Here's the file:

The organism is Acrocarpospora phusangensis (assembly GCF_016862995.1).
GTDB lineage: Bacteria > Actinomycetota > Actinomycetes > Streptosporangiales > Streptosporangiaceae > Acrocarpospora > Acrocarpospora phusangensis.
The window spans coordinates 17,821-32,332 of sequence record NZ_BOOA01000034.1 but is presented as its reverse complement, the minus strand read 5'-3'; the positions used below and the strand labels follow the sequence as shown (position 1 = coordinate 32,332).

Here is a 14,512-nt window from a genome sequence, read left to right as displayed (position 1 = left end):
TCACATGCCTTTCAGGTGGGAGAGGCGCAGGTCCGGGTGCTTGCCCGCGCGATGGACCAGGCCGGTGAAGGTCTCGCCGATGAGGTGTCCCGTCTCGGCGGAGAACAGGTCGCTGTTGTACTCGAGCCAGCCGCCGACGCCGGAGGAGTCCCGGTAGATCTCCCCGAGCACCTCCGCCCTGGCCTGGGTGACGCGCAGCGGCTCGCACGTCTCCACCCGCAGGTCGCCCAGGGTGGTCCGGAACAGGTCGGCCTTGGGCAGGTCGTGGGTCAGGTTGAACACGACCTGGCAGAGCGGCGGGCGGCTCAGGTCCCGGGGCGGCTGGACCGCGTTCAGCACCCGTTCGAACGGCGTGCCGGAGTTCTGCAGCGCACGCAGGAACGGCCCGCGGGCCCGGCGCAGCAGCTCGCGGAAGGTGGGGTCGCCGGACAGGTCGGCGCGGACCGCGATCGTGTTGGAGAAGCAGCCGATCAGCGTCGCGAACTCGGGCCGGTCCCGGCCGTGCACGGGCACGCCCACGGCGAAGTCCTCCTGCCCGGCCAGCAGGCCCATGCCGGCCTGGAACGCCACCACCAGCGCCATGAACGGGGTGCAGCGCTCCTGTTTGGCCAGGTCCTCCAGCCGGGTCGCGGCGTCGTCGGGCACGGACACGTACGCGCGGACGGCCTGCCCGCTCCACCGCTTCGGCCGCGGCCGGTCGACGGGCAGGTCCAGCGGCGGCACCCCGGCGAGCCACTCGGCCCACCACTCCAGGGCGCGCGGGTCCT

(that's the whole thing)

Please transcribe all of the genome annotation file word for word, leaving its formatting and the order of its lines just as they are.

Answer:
The organism is Acrocarpospora phusangensis (assembly GCF_016862995.1).
GTDB lineage: Bacteria > Actinomycetota > Actinomycetes > Streptosporangiales > Streptosporangiaceae > Acrocarpospora > Acrocarpospora phusangensis.
The window spans coordinates 17,821-32,332 of sequence record NZ_BOOA01000034.1 but is presented as its reverse complement, the minus strand read 5'-3'; the positions used below and the strand labels follow the sequence as shown (position 1 = coordinate 32,332).

Here is a 14,512-nt window from a genome sequence, read left to right as displayed (position 1 = left end):
TCACATGCCTTTCAGGTGGGAGAGGCGCAGGTCCGGGTGCTTGCCCGCGCGATGGACCAGGCCGGTGAAGGTCTCGCCGATGAGGTGTCCCGTCTCGGCGGAGAACAGGTCGCTGTTGTACTCGAGCCAGCCGCCGACGCCGGAGGAGTCCCGGTAGATCTCCCCGAGCACCTCCGCCCTGGCCTGGGTGACGCGCAGCGGCTCGCACGTCTCCACCCGCAGGTCGCCCAGGGTGGTCCGGAACAGGTCGGCCTTGGGCAGGTCGTGGGTCAGGTTGAACACGACCTGGCAGAGCGGCGGGCGGCTCAGGTCCCGGGGCGGCTGGACCGCGTTCAGCACCCGTTCGAACGGCGTGCCGGAGTTCTGCAGCGCACGCAGGAACGGCCCGCGGGCCCGGCGCAGCAGCTCGCGGAAGGTGGGGTCGCCGGACAGGTCGGCGCGGACCGCGATCGTGTTGGAGAAGCAGCCGATCAGCGTCGCGAACTCGGGCCGGTCCCGGCCGTGCACGGGCACGCCCACGGCGAAGTCCTCCTGCCCGGCCAGCAGGCCCATGCCGGCCTGGAACGCCACCACCAGCGCCATGAACGGGGTGCAGCGCTCCTGTTTGGCCAGGTCCTCCAGCCGGGTCGCGGCGTCGTCGGGCACGGACACGTACGCGCGGACGGCCTGCCCGCTCCACCGCTTCGGCCGCGGCCGGTCGACGGGCAGGTCCAGCGGCGGCACCCCGGCGAGCCACTCGGCCCACCACTCCAGGGCGCGCGGGTCCT